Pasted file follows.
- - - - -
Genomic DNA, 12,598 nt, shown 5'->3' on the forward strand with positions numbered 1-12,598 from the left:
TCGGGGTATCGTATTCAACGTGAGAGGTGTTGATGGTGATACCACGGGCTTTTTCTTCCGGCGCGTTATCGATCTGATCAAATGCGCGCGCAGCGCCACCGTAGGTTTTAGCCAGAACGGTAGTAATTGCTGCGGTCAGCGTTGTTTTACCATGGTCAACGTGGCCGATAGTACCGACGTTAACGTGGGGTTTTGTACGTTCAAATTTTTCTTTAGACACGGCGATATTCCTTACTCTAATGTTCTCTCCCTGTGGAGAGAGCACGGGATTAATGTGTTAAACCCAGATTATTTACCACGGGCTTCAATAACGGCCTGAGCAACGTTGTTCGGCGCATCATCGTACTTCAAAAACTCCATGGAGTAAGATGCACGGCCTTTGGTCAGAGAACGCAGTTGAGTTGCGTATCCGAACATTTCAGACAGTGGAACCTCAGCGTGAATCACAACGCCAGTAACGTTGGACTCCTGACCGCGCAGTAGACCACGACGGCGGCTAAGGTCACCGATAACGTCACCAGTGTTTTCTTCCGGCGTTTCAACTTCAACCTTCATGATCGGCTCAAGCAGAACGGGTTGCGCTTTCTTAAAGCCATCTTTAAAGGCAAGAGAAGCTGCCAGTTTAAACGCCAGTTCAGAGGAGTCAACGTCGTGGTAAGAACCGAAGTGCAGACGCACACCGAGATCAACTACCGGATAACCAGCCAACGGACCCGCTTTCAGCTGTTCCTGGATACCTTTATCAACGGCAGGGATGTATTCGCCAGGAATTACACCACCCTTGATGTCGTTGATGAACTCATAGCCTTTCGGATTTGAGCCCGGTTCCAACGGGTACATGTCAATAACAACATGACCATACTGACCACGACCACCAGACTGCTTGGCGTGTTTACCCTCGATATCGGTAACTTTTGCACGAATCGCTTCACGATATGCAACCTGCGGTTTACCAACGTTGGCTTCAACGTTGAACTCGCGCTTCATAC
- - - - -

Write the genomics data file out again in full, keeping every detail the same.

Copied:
Genomic DNA, 12,598 nt, shown 5'->3' on the forward strand with positions numbered 1-12,598 from the left:
TCGGGGTATCGTATTCAACGTGAGAGGTGTTGATGGTGATACCACGGGCTTTTTCTTCCGGCGCGTTATCGATCTGATCAAATGCGCGCGCAGCGCCACCGTAGGTTTTAGCCAGAACGGTAGTAATTGCTGCGGTCAGCGTTGTTTTACCATGGTCAACGTGGCCGATAGTACCGACGTTAACGTGGGGTTTTGTACGTTCAAATTTTTCTTTAGACACGGCGATATTCCTTACTCTAATGTTCTCTCCCTGTGGAGAGAGCACGGGATTAATGTGTTAAACCCAGATTATTTACCACGGGCTTCAATAACGGCCTGAGCAACGTTGTTCGGCGCATCATCGTACTTCAAAAACTCCATGGAGTAAGATGCACGGCCTTTGGTCAGAGAACGCAGTTGAGTTGCGTATCCGAACATTTCAGACAGTGGAACCTCAGCGTGAATCACAACGCCAGTAACGTTGGACTCCTGACCGCGCAGTAGACCACGACGGCGGCTAAGGTCACCGATAACGTCACCAGTGTTTTCTTCCGGCGTTTCAACTTCAACCTTCATGATCGGCTCAAGCAGAACGGGTTGCGCTTTCTTAAAGCCATCTTTAAAGGCAAGAGAAGCTGCCAGTTTAAACGCCAGTTCAGAGGAGTCAACGTCGTGGTAAGAACCGAAGTGCAGACGCACACCGAGATCAACTACCGGATAACCAGCCAACGGACCCGCTTTCAGCTGTTCCTGGATACCTTTATCAACGGCAGGGATGTATTCGCCAGGAATTACACCACCCTTGATGTCGTTGATGAACTCATAGCCTTTCGGATTTGAGCCCGGTTCCAACGGGTACATGTCAATAACAACATGACCATACTGACCACGACCACCAGACTGCTTGGCGTGTTTACCCTCGATATCGGTAACTTTTGCACGAATCGCTTCACGATATGCAACCTGCGGTTTACCAACGTTGGCTTCAACGTTGAACTCGCGCTTCATAC